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When web surfing slows down constantly and on many sites, one of the remedies is to try different DNS Servers to see if one is faster than another in your area, since slow DNS lookups are going to result in slow page load times. The easiest way to change is by switching DNS servers, either for the entire local area network (LAN) or for a single machine. Whichever you choose, be sure to back up your current settings, whether by using the router software or by simply writing down the existing servers.
Disclaimer: the possibility and effectiveness of any such change may vary by region and ISP. You can check the possibility of changing by using the OpenDNS site (see below): open a terminal and enter
nslookup -type=txt debug.opendns.com. 22.214.171.124
To set up static DNS for the entire LAN, you need to change the settings in your router. That way, all of the devices on your LAN will use the DNS servers you configured by default, assuming you’re using a typical configuration with your computers grabbing a new local IP address and DNS addresses from your router each time they attach to it.
For most routers, the default address to get to their admin screens from a browser on your LAN is one of these:
Default user/password is commonly admin/admin or admin/password. If that doesn’t work and you have forgotten your password, there is usally a reset button on the back or bottom of the router.
OpenDNS is free for home use, and has some fairly detailed instructions online for many router models. But, they’re all fairly easy to set up for your preferred DNS Servers (see below).
Click the Home Routers button from the Setup page listed below, then on the page that comes up select a configuration (such as “Generalized Router Configuration”) that suits your needs.
Generalized instructions can be found here:
Changes made on the router affect anyone using the LAN. For users connecting directly to the internet without a router, or wishing only to change a particular machine, there are two methods of proceeding.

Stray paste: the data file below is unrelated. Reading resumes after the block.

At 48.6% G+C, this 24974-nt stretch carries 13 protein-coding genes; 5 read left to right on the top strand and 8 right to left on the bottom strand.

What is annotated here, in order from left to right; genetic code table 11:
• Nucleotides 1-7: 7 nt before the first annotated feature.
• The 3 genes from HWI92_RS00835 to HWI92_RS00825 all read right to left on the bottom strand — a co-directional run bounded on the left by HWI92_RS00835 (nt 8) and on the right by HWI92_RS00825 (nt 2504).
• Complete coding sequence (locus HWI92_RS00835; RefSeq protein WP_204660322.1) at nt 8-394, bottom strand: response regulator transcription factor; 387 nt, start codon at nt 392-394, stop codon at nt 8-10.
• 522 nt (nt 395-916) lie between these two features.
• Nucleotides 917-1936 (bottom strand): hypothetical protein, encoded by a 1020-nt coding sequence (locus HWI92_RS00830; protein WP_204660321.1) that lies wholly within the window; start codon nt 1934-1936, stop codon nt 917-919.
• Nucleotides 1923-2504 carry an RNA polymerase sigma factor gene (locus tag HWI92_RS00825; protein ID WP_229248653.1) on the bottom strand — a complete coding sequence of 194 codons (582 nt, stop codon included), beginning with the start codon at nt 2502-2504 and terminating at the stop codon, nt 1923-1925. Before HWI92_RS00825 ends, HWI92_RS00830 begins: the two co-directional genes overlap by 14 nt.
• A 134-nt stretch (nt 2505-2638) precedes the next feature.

Network Manager provides a convenient way to set up static DNS servers.
- Right-click the icon in the Notification Area > “Edit Connections…”
- Select the connection you want to use and click the Edit button.
- Go to the IPv4 tab, and change the “Method” to DHCP (Automatic) Addresses Only from the drop down list (assuming your router is assigning your local address via DHCP).
- Put the addresses in the ” DNS Servers” field, separated by a comma.
- Click Save and exit.
When you use DHCP Automatic, Addresses Only you still get your local IP address from your router. But instead of using your router’s DNS server addresses, you can use other addresses for improved performance.
TIP: if you switch DNS servers frequently, you can use the “New” button to set up multiple entries in the Network Connections box, cloning the hardware information and specifying different DNS servers for each.
Open a terminal, become root and type:
After this line #prepend domain-name-servers 127.0.0.1;, copy/paste to add this line (here, OpenDNS servers are being used):
prepend domain-name-servers 126.96.36.199,188.8.131.52;
You can compare your current DNS Server with others by installing namebench and python-tk (so you can see the GUI) and typing this command in a terminal as regular user:
The output will be located in tmp/ as html and csv.
Here are some of the public DNS servers (see Links for others) commonly used:
Google Public DNS:
Norton Connectsafe DNS:
To restore default settings, open Network Manager, and use the drop-down menu to select Automatic (DHCP). When you reboot, the servers supplied by your ISP will be used. You may have to also undo any changes made using the methods above.
Alternatively, you can reedit /etc/dhcp/dhclient.conf to enter settings you have backed up before changing.